The use of the death penalty makes it impossible for Belarus to have any status in the Council of Europe, Mr. Jagland told reporters in Strasbourg in January 2012. //BelaPAN
Dunja Mijatovic, the OSCE representative on freedom of the media, plans to visit Belarus in early June.
Ms. Mijatovic is expected to attend a June 3 workshop for Belarusian journalists on the development of online journalism. The event has been organized by the OSCE media freedom watchdog's office, the Belarusian foreign ministry and other interested government agencies, according to the ministry's press office.
Ms. Mijatovic's previous visit to Belarus came in October 2010. She also wanted to come to the country shortly after the brutal crackdown on the post-election demonstration on December 19, 2010 to study the situation of detained journalists Iryna Khalip and Natallya Radzina. She appealed twice to then Foreign Minister Syarhey Martynaw to help organize her visit, but received no reply.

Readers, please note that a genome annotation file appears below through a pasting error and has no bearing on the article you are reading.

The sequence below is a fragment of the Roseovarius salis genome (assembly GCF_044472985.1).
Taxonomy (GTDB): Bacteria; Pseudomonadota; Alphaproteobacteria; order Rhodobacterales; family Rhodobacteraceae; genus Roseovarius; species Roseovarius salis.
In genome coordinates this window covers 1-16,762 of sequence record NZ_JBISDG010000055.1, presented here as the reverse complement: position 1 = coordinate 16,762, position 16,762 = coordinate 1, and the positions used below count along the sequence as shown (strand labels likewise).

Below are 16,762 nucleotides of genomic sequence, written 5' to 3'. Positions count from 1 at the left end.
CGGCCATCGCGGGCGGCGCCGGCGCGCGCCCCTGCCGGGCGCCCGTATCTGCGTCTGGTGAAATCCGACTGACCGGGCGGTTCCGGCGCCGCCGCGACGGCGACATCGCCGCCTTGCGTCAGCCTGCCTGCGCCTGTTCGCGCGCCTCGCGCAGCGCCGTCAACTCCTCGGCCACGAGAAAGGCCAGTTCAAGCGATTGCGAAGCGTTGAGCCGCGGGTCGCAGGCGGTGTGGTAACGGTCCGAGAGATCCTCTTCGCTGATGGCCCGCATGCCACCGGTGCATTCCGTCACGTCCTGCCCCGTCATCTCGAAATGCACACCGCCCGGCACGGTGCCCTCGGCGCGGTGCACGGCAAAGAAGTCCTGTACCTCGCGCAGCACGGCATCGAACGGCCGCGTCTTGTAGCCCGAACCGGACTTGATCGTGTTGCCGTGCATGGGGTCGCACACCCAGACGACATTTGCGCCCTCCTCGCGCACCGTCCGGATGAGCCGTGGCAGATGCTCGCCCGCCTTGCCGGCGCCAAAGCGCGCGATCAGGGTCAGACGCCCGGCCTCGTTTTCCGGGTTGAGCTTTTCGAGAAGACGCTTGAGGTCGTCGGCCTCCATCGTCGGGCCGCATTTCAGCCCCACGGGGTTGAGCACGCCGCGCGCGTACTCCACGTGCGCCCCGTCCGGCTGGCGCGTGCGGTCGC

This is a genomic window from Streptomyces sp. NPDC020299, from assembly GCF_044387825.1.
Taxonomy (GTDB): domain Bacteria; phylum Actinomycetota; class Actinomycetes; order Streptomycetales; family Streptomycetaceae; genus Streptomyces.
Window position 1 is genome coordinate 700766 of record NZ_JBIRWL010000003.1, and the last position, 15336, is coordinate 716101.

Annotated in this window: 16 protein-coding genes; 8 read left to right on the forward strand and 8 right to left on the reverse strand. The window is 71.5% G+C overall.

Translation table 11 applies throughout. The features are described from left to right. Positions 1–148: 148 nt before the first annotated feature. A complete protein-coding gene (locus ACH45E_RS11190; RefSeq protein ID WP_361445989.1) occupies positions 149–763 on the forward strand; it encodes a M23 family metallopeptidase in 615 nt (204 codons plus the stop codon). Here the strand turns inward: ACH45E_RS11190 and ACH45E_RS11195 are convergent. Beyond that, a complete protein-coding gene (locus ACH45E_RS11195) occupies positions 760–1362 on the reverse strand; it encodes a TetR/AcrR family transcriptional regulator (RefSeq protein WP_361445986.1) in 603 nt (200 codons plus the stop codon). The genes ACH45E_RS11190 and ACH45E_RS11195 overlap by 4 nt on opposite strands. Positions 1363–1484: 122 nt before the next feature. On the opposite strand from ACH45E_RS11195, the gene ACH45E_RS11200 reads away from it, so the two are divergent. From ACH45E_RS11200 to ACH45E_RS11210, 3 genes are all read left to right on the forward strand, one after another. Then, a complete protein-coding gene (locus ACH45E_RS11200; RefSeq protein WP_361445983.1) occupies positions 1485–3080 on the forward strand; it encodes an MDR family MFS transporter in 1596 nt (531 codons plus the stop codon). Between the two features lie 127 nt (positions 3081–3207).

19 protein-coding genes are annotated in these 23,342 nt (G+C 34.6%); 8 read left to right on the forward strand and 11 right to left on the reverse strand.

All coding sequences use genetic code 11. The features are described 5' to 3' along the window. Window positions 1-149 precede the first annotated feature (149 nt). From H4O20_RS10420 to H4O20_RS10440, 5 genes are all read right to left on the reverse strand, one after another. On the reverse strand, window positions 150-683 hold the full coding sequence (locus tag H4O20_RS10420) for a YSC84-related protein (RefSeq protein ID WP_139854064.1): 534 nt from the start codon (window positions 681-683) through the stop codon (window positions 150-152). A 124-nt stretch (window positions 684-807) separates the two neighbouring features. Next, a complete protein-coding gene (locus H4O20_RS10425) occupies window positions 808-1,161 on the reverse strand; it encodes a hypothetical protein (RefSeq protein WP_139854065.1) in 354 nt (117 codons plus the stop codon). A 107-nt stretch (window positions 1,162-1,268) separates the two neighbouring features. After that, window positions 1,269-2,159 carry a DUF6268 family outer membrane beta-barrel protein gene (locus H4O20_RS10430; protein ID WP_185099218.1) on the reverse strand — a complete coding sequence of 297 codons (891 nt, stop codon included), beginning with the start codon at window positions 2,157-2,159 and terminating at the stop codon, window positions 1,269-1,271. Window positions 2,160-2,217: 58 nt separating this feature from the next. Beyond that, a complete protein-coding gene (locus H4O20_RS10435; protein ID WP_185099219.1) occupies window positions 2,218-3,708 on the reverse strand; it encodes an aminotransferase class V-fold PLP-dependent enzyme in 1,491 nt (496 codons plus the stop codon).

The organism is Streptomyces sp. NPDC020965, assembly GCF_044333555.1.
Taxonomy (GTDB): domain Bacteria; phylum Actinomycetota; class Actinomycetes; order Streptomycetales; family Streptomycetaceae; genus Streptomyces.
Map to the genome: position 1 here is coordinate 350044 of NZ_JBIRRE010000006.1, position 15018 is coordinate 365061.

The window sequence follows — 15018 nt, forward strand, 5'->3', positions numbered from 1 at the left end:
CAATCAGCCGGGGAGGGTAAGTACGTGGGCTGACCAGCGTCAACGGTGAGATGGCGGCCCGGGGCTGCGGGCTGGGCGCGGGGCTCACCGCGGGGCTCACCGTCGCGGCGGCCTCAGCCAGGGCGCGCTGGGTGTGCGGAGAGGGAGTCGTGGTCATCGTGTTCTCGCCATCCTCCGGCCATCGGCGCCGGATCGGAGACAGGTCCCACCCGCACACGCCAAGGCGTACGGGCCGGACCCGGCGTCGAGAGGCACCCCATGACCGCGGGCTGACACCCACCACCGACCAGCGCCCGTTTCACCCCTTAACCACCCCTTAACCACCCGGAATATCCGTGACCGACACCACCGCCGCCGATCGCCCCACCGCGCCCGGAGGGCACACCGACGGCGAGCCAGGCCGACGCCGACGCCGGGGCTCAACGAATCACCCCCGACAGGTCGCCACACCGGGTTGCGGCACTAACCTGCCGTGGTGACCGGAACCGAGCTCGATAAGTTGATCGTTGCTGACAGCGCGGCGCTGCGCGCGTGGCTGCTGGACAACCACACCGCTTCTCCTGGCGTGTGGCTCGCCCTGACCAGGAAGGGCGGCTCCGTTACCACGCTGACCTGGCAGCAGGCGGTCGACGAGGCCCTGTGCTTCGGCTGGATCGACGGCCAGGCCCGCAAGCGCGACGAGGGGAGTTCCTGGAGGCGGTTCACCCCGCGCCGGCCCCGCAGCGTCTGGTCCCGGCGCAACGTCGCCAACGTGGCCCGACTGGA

Ms. Mijatovic has repeatedly criticized the Belarusian authorities for stifling media freedom and persecuting independent journalists. //BelaPAN
A leading opposition politician and a human rights defender have questioned recommendations made by Justas Paleckis, the European Parliament`s rapporteur on Belarus.
In his draft report, which is expected to be debated by the European Parliament this fall, Mr. Paleckis suggests that the European Union suspend the visa ban against key Belarusian officials.
The Lithuanian politician insists in the report that the human rights situation in Belarus improved in 2012.